Learning SEO through Books

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A Path through the Batiquitos Lagoon

There are a few books and courses on the internet that are free and really helpful when it comes to learning a few of the things which will make you a better SEO. Knowledge can make a difference, and with an idea of how search engines work can possibly give you a competitive advantage over others who have not had a opportunity to learn about such resources. I’ve come across a few books which are online and free, and worth spending time with, and thought it might not be a bad idea to share them.

The first two volumes I found are ones which focus on one of the important ways that search engines understand the content of web pages, rating them based upon information retrieval scores. With an idea of how a search engine might rank a page, based on more than simply something of an understanding of how PageRank works can be really beneficial.

Introduction to Information Retrieval by Christopher D. Manning, Prabhakar Raghavan and Hinrich Sch├╝tze

Modern Information Retrieval by Ricardo Baeza-Yates and Berthier Ribeiro-Neto

In the last couple of years, we have seen significant changes to how search results look at search engines. It doesn’t include knowledge panels or featured snippets or ordered snippets or sitelinks, but this book does leave a lot to think about when it comes to how search results are organized:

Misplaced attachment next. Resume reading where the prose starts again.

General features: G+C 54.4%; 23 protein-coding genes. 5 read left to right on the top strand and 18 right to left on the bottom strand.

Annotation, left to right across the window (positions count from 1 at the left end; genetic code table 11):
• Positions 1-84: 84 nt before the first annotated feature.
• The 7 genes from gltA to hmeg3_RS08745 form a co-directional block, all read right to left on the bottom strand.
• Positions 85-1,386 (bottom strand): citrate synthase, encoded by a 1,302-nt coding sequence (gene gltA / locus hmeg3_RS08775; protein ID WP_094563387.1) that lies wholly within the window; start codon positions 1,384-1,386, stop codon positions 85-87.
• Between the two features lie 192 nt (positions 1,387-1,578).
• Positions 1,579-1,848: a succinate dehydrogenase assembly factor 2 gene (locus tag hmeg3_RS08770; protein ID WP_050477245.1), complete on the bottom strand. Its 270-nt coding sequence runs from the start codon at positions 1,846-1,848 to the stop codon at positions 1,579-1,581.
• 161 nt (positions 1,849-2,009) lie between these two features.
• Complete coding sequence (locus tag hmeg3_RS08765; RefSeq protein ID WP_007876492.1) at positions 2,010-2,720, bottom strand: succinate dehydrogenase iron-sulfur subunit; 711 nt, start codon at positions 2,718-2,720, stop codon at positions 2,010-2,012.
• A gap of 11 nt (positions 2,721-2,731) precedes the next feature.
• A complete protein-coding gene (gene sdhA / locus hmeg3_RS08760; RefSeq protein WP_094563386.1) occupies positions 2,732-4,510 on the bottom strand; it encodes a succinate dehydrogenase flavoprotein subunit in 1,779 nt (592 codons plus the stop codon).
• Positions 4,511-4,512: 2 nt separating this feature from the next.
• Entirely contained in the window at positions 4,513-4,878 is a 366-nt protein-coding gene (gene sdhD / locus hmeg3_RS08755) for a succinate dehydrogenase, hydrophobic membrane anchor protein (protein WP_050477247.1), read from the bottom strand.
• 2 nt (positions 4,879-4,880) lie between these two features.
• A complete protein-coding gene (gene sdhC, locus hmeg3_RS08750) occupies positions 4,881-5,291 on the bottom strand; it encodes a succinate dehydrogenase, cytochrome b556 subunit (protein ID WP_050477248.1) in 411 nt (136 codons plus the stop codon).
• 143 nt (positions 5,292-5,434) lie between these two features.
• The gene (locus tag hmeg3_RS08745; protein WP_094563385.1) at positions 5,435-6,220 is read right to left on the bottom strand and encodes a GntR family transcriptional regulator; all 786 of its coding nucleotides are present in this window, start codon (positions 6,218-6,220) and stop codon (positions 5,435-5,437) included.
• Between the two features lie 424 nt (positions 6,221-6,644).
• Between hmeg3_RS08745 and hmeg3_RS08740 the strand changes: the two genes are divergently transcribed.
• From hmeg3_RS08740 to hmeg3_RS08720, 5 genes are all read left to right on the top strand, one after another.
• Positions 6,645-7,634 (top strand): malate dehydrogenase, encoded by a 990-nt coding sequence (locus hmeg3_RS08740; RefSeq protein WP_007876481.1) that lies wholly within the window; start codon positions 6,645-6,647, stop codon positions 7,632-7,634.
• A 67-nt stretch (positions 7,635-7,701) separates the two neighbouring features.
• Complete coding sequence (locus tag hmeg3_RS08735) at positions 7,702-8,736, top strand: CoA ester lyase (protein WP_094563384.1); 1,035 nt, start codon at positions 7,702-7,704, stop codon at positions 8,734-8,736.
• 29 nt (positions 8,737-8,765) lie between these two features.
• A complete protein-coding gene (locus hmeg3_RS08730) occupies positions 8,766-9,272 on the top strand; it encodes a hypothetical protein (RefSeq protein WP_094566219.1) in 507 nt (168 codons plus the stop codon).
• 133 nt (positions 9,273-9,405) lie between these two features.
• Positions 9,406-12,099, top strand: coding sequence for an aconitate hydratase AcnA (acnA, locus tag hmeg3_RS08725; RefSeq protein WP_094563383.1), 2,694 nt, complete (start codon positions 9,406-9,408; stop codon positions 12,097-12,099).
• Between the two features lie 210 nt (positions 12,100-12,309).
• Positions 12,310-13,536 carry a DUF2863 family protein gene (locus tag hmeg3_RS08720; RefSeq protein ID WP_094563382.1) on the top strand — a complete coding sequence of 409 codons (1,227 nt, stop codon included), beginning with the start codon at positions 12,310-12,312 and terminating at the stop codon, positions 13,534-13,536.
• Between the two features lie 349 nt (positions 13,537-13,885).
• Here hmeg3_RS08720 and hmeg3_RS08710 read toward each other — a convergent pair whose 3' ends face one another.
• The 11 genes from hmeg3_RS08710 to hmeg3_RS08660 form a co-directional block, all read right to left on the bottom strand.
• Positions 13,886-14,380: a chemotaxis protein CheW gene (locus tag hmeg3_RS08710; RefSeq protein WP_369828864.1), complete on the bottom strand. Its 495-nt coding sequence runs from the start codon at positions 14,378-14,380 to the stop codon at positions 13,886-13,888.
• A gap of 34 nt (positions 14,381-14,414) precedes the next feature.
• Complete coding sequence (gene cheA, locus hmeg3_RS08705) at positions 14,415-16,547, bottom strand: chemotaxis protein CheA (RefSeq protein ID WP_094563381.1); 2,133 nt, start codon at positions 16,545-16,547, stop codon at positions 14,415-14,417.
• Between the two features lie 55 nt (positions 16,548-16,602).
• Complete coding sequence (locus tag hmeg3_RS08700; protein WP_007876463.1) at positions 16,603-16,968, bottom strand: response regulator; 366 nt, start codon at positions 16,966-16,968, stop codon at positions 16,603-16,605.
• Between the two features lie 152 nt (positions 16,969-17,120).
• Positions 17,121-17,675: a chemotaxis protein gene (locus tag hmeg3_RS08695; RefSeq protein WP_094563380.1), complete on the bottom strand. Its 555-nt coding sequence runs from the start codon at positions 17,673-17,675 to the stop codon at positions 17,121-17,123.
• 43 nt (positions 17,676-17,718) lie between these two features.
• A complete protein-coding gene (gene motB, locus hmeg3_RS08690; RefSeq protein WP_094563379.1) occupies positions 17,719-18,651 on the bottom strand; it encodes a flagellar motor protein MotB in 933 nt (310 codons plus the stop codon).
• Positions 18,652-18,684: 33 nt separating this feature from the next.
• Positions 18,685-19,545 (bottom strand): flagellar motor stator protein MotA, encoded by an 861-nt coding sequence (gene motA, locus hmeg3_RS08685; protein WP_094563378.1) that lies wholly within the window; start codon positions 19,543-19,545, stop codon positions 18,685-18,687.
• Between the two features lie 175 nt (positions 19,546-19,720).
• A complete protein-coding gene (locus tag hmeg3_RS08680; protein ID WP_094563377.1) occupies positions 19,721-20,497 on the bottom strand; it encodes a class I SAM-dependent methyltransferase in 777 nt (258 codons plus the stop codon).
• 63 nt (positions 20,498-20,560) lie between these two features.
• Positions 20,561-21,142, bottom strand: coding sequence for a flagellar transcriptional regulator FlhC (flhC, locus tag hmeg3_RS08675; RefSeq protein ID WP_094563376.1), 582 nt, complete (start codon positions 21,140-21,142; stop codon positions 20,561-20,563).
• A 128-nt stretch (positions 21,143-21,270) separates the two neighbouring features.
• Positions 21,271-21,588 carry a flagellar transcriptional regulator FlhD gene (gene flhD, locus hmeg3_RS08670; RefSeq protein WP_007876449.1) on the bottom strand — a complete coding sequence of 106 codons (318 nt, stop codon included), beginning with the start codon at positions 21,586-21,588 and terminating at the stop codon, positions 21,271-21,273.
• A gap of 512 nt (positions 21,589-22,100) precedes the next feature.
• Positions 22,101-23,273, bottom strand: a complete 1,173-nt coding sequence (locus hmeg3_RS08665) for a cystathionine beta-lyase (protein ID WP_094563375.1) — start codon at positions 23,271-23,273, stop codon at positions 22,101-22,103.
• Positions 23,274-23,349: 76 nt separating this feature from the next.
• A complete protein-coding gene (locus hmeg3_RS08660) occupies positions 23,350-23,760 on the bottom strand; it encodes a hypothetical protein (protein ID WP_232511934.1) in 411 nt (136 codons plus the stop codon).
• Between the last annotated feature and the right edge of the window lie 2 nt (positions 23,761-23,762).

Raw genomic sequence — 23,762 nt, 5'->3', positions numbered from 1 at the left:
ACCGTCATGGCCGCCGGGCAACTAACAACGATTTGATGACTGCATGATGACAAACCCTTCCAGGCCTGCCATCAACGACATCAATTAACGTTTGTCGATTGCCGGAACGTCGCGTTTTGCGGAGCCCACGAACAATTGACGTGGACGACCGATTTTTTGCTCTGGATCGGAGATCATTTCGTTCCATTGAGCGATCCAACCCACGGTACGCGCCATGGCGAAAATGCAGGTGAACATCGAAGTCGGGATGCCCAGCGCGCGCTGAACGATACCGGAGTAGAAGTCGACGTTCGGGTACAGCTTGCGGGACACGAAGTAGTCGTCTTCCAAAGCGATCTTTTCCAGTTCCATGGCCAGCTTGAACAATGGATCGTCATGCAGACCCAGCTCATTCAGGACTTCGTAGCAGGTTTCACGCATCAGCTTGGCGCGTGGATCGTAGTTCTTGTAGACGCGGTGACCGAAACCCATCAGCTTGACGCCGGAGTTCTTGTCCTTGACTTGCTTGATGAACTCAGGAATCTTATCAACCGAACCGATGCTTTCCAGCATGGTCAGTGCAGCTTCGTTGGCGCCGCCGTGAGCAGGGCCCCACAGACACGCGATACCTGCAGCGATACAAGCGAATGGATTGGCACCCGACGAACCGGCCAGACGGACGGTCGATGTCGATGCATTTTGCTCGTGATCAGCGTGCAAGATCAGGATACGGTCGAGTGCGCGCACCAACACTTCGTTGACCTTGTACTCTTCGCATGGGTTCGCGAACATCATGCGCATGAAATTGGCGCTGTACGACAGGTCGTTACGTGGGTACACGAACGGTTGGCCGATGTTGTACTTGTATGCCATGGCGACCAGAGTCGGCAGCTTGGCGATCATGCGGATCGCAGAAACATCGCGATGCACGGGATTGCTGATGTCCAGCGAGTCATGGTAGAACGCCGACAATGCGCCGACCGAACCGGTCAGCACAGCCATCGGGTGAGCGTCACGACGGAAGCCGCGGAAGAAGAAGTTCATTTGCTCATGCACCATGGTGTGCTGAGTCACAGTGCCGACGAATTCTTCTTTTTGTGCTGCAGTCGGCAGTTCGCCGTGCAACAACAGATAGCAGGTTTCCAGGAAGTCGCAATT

Search User Interfaces by Marti Hearst

With a sense of how HTML and CSS and java script works can be helpful to anyone involved in SEO. This book covers the latest version of HTML that hasn’t been adopted everywhere on the Net yet, but is still worth digging into:

Dive into HTML5 by Mark Pilgrim

Online Courses and Presentations

Google has been going through a number of transformations in the past five years or so, and Andrew Hogue was involved in lots of the changes that happened. His presentation on these is insightful:

The Structured Search Engine by Andrew Hogue:

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Last September, Jeff Dean introduced us to a Google that was going to be integrating Machine Learning into what they do — hearing some of the details behind this motion is like peeking behind the curtain:

Jeff Dean Talks Google Brain and Brain Residency:

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These tutorials have been pointed out to me on Twitter a couple of days ago. I started watching them, and decided quickly that they were worth sharing:

Dan Jurafsky & Chris Manning: Natural Language Processing and Lecture Slides (h/t to Victor Gras)

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